Although the construction contract included over 20 bid items, the only bid item here in question is item 1 the construction of 8100 linear feet of sewer tunnel. Kenny's bid for this item was $109.50 per linear foot. At the hearing on remand, Kenny presented various testimony and exhibits as to the actual cost of labor, material, subcontractor expense and equipment that it incurred in performing the item 1 changed-conditions work at the south end of the sewer tunnel. To these actual costs were applied certain percentage increases for each category as provided in article 8. The resulting total of $520,009.95 represented the total cost as calculated under article 8 for construction of the south 1600 linear feet of bid item 1 under the changed conditions. Since the Sanitary District had paid Kenny the sum of $175,200 for the south 1600 feet of sewer tunnel in accordance with the bid price of $109.50 per linear foot, this amount was deducted from the total cost of $520,009.95 to arrive at the difference of $344,809.95 which the trial court found Kenny to be entitled to as additional compensation under the provisions of the contract and the mandate of this court. As previously indicated, the circuit court held that its original judgment in the amount of $131,237.71 was still in effect, and accordingly, instead of entering a new judgment for $344,809.95, it entered an additional judgment on May 16, 1973, in favor of Kenny for the difference of $213,572.24.
The Sanitary District argues that on remand the computation of compensation for changed-conditions work was incorrect in two respects: (1) that since the cause was remanded for purposes of determining the amount of compensation due Kenny for "liner plate construction," the amount of such compensation should be limited to the 4-month period during which liner-plate material was installed rather than allowing compensation for all work over the 18-month construction period; and (2) that some portions of the work performed on the south 1600 feet, such as removing trash, grouting, repaving the surface, trucking, trailer set up and clearing and cleaning the site were affected very little, if at all, by changed conditions and therefore was work contemplated by the contract for which Kenny should not be entitled to recover its actual costs plus the specified markup under article 8.
In our opinion, the formula adopted by the circuit court in calculating compensation for changed-conditions work was correct and in accordance with the provisions of article 8 and the prior opinion and mandate of this court. We do not concur with the Sanitary District that the determination of additional compensation should be limited to the 4-month period during which the liner-plate materials were being installed. In our earlier decision we affirmed the circuit court's finding that the south 1600 feet of bid item 1 (sewer in tunnel) was constructed under changed conditions with the result that Kenny was entitled to receive the compensation for such work in accordance with the provisions of article 8: namely, the actual cost of changed-conditions work plus the specified percentage markups less the amount which it had already been paid for such work. We used the term "liner plate construction" in our earlier opinion to describe the method which Kenny employed in constructing the entire south 1600 feet of sewer under changed conditions. In doing so, we did not intend to suggest that the computation of compensation under article 8 was to be limited solely to the period of time that the liner plates themselves were being installed.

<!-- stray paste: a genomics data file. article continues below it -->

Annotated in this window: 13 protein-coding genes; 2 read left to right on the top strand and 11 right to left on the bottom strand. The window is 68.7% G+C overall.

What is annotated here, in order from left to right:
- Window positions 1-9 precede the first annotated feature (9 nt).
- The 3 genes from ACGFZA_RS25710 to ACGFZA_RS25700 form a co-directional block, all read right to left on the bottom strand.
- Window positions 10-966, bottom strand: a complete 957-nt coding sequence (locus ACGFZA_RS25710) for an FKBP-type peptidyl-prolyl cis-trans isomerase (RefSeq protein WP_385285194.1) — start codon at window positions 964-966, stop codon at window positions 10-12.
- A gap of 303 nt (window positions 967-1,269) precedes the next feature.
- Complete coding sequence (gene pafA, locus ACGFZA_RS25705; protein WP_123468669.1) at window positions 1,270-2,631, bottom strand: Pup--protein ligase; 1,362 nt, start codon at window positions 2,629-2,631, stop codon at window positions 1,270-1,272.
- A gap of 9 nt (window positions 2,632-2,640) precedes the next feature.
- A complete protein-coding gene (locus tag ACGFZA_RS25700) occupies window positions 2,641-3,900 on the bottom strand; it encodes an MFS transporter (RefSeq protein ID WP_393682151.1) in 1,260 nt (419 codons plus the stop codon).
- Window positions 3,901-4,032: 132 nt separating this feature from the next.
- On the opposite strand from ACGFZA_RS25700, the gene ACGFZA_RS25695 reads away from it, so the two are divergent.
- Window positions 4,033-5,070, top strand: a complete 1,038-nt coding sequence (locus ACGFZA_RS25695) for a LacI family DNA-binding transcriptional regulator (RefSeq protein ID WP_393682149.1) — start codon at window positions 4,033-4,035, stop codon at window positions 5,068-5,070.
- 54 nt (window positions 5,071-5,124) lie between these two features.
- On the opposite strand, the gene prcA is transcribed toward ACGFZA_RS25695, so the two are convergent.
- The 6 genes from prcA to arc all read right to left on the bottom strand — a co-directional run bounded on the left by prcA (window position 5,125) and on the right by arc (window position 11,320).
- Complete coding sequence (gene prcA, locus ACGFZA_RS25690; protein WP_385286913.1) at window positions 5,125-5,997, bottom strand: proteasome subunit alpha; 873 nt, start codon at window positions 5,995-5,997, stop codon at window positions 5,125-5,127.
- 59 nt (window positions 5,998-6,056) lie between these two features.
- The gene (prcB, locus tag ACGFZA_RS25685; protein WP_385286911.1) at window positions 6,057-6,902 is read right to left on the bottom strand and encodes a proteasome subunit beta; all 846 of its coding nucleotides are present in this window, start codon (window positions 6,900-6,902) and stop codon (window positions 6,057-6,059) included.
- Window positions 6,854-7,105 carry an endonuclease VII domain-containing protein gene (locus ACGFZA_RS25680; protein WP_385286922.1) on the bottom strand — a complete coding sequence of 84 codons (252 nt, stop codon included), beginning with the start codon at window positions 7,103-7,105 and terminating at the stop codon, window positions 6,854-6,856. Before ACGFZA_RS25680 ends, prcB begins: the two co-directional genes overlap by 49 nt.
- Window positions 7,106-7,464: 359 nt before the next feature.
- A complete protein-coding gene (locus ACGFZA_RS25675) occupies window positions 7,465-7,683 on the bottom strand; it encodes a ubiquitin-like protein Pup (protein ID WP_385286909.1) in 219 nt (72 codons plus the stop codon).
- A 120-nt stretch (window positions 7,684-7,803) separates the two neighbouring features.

We concur with the Sanitary District that the changed-conditions provisions of the contract were not intended to provide the basis for compensating a contractor for work which was within the contemplation of the contract. However, notwithstanding the Sanitary District's contentions that certain portions of the work were affected very little if at all by changed conditions, we believe it was proper under the facts of this case for the circuit court to view such items as an integral part of the bid item 1 work on the south end of the project. The contract called for construction of a sewer using a certain method at a specified location. Due to subsoil conditions which could not be anticipated by either the Sanitary District or Kenny, an entirely different construction method had to be employed to construct the sewer. All factors considered, it is entirely consistent with the provisions of the contract that all elements which went into completion of the finished sewer under changed conditions on the south 1600 feet should be considered as the changed-conditions work to be compensated under article 8. We note also that the dollar amounts attributable to those portions of the work which the District claims have no relation at all to changed conditions are relatively insignificant in relation to the total cost of the south 1600 feet of the project and would appear to have little effect on the net amount due Kenny. To further prolong this litigation by remanding the cause for a hearing as to such items would serve no useful purpose at this stage of the proceedings.
In view of our conclusion that the circuit court's determination of compensation due Kenny should be upheld, we turn next to a consideration of the circuit court's holding that its original judgment order of July 18, 1968, was affirmed under the earlier opinion and mandate of this court. In our first opinion we specified the provisions of the contract which controlled the determination of compensation to which a contractor was entitled in the event changed conditions were encountered and remanded the cause to the circuit court for a "determination" of the amount due Kenny in accordance with such provisions less certain deductions. Under the circumstances, such a remand clearly did not constitute an affirmance of the prior judgment of the circuit court as to the amount of compensation due Kenny. Its effect was to reverse the July 18, 1968, judgment, fixing compensation, and the circuit court erred in holding otherwise.
The circuit court of Cook County is accordingly directed to vacate its judgments in favor of plaintiff dated May 18, 1968, and May 16, 1973, respectively, and to enter in their stead a new judgment in favor of plaintiff as of May 16, 1973, in the amount of $344,809.95.
Judgment affirmed in part, reversed in part and remanded, with directions.